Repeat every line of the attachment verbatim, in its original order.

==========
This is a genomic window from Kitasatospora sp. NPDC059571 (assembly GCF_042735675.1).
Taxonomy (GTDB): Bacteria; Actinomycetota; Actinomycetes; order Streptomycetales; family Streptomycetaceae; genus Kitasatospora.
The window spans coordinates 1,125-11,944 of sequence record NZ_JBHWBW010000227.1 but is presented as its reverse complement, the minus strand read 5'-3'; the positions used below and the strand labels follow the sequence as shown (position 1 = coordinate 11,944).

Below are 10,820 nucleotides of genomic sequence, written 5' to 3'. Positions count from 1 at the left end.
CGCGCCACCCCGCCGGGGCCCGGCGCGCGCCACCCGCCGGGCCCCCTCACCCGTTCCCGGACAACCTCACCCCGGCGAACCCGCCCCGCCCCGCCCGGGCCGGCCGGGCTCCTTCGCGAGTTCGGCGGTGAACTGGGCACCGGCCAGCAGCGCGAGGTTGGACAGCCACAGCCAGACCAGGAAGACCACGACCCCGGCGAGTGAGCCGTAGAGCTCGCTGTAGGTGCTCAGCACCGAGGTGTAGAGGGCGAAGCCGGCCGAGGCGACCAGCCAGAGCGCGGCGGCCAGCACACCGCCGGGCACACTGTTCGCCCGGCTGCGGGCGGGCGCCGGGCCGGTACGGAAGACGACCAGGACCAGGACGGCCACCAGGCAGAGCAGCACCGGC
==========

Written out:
This is a genomic window from Kitasatospora sp. NPDC059571 (assembly GCF_042735675.1).
Taxonomy (GTDB): Bacteria; Actinomycetota; Actinomycetes; order Streptomycetales; family Streptomycetaceae; genus Kitasatospora.
The window spans coordinates 1,125-11,944 of sequence record NZ_JBHWBW010000227.1 but is presented as its reverse complement, the minus strand read 5'-3'; the positions used below and the strand labels follow the sequence as shown (position 1 = coordinate 11,944).

Below are 10,820 nucleotides of genomic sequence, written 5' to 3'. Positions count from 1 at the left end.
CGCGCCACCCCGCCGGGGCCCGGCGCGCGCCACCCGCCGGGCCCCCTCACCCGTTCCCGGACAACCTCACCCCGGCGAACCCGCCCCGCCCCGCCCGGGCCGGCCGGGCTCCTTCGCGAGTTCGGCGGTGAACTGGGCACCGGCCAGCAGCGCGAGGTTGGACAGCCACAGCCAGACCAGGAAGACCACGACCCCGGCGAGTGAGCCGTAGAGCTCGCTGTAGGTGCTCAGCACCGAGGTGTAGAGGGCGAAGCCGGCCGAGGCGACCAGCCAGAGCGCGGCGGCCAGCACACCGCCGGGCACACTGTTCGCCCGGCTGCGGGCGGGCGCCGGGCCGGTACGGAAGACGACCAGGACCAGGACGGCCACCAGGCAGAGCAGCACCGGC